Photo by L.G. Patterson
Phong Nguyen has known for a long time that he wanted to tell the story of the Trung sisters.
Well, at least a version of it.
The story of the Trung sisters is well known in Vietnamese culture. It tells the true tale of ancient warrior sisters, Trung Trac and Trung Nhi, who in A.D. 43raised an army of women to fight against the Han Chinese and ruled as kings for two years.
In The Bronze Drum, Nguyen seeks to build on the historical account of the sisters, as well as what has grown into a national myth in Vietnam, while humanizing them through his historical fiction. “It has one foot in history and one foot in myth,” Nguyen says.
The Bronze Drum is Nguyen’s third novel. While he’s always had the idea of writing a book based on the Trung sisters, he says he also knew it couldn’t be his first book. “It’s a large canvas story and it’s an epic sweep,” Nguyen says. “In order to tackle such an ambitious project,I needed to know that I could just get to the finish line of a novel. I couldn’t have imagined writing this as my very first novel, even though I wanted to write its since I was younger.”
When he first decided it was time to tackle the tale, Nguyen struggled with research. When it comes to the sisters, there are two versions of their story: what has become the national myth of Vietnam and the contemporaneous historical account written by Ma Yuan, which is from the Chinese perspective. “So it’s the Chinese perspective, in which they’re demonized, and there’s the Vietnamese perspective, in which they’re sanctified,” Nguyen says. “I needed to have a third route where I was humanizing them, not portraying them as all good or all bad, as flawed individuals.”
Starting to research the story also presented another issue for Nguyen —the lack of material from before the mid-20th century. “I found wall-to-wall, floor-to-ceiling books on the Vietnam War, but only two books about the origins of Vietnam,” he says. One of those books, The Origins of Ancient Vietnam, was written by an anthropological archaeologist, Nam C. Kim, who Nguyen began to correspond with. From there, he knew he would be able to gather what he needed to write the book.
The book starts with the Trung sisters’ lives prior to the revolution, which was important for Nguyen for a couple of reasons. One was the chance to show the complexity of their lives and the depth of feeling and relationships, the chance to show each sister as a complete person outside of the legend. But the other was the chance to tell a story set in Vietnam that wasn’t about the Vietnam War. “Too often we think about Vietnam in the context of an unfortunate episode in the history of America, as opposed to a thousands-year-old culture that has its own prerogatives and its own trajectory, its own history and its own beloved figures,” Nguyen says. “It was very important to me not just to tell a story from Vietnamese history but to tell a story from Vietnamese history that only apart of which concerns a war.”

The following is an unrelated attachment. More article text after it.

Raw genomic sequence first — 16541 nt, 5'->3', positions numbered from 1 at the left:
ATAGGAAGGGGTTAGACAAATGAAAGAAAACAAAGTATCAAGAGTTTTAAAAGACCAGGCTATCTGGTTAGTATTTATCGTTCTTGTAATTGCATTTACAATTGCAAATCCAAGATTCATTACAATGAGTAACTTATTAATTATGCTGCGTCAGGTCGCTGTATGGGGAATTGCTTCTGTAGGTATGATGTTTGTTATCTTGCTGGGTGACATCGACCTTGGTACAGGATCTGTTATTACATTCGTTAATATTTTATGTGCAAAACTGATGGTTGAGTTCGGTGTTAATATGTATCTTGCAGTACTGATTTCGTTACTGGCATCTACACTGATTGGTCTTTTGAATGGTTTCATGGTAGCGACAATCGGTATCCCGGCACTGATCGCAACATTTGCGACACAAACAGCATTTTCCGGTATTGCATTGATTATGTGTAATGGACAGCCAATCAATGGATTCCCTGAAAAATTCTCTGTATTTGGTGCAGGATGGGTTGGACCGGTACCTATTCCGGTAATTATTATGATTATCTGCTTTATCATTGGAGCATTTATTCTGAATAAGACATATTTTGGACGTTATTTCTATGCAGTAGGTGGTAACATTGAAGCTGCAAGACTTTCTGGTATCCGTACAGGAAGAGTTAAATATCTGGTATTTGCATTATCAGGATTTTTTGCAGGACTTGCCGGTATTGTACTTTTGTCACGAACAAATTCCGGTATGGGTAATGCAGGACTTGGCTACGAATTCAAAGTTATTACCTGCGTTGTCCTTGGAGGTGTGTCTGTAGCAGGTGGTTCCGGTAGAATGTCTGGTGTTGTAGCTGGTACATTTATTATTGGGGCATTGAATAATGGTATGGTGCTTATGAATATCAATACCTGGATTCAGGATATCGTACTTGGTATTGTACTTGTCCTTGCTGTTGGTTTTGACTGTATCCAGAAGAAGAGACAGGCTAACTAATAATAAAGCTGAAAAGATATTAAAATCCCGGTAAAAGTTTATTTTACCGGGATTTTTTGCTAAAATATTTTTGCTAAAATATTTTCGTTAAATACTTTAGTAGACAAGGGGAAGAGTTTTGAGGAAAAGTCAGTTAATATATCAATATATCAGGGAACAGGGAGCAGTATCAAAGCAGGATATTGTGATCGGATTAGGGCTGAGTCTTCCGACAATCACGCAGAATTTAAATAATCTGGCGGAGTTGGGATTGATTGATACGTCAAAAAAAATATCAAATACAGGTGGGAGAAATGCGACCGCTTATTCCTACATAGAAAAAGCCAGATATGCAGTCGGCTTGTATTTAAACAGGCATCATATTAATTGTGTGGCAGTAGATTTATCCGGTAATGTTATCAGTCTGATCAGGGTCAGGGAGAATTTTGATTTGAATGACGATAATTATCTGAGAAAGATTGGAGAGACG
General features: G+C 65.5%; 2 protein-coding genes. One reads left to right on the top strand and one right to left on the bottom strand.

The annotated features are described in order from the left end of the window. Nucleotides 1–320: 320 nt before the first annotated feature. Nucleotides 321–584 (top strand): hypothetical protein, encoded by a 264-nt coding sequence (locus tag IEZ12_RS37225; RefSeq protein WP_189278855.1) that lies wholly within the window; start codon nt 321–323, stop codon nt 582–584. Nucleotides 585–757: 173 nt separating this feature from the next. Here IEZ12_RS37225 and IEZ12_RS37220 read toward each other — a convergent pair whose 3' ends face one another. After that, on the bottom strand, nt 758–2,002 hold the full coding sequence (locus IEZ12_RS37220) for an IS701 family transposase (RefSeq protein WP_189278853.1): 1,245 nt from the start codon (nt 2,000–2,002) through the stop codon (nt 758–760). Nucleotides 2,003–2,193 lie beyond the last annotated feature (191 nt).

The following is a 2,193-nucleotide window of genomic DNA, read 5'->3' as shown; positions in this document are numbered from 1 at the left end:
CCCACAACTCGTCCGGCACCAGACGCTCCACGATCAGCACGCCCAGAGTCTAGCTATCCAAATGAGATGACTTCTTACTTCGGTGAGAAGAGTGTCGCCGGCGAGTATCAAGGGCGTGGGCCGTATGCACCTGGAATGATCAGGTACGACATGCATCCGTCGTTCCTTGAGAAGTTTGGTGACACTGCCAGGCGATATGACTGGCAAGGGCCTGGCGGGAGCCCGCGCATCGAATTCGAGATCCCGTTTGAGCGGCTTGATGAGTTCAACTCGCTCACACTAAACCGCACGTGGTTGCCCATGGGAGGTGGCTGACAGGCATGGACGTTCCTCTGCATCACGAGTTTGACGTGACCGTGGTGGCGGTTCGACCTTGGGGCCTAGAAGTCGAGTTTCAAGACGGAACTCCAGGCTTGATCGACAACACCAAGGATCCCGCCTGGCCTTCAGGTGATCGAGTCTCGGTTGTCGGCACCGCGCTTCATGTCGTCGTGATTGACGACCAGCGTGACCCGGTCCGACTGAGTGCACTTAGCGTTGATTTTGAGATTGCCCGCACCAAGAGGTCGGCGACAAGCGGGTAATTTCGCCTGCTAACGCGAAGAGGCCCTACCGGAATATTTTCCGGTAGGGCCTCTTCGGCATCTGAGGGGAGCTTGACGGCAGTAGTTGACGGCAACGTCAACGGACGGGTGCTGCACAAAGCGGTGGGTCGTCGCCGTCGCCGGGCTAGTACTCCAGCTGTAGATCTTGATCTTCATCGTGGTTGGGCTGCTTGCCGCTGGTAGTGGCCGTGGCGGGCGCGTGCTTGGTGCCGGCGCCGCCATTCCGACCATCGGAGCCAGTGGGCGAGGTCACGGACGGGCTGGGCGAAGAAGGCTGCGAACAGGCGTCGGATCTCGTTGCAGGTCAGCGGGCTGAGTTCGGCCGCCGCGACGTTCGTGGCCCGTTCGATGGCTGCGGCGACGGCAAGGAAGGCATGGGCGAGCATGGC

While today, it’s easy to put the story of the Trung sisters within the modern, patriarchal lens, Nguyen says those types of ideas were still being negotiated. Th eideas of Confucianism, which helped establish a patriarchal family structure, had been introduced in the area, but hadn’t taken hold among the people, he says. “The rise of the twin sisters to become kings in ancient Vietnam was not unprecedented,” he says. “But it flew in the face of what the Han Chinese had tried to introduce.”
And it goes back to another goal of Nguyen’s in taking on the story —showing that feminism is nothing new and was not born from the patriarchy itself. “I do think, by default, we tend to assume that because of the modernWestern tradition of feminism that the empowerment of women is entirely a Western innovation. But actually, throughout history, there have been examples of women leaders, women in power,” Nguyen says. “The power of women is nothing new.
The Bronze Drum can be found online and in bookstores, including SkylarkBookshop in downtown Columbia. ButNguyen wants people to know that it is also available on audiobook, which he describes as really lovely. It’s also a nice way to enjoy the book for those who maybe intimidated by trying to pronounce the Vietnamese names, he says.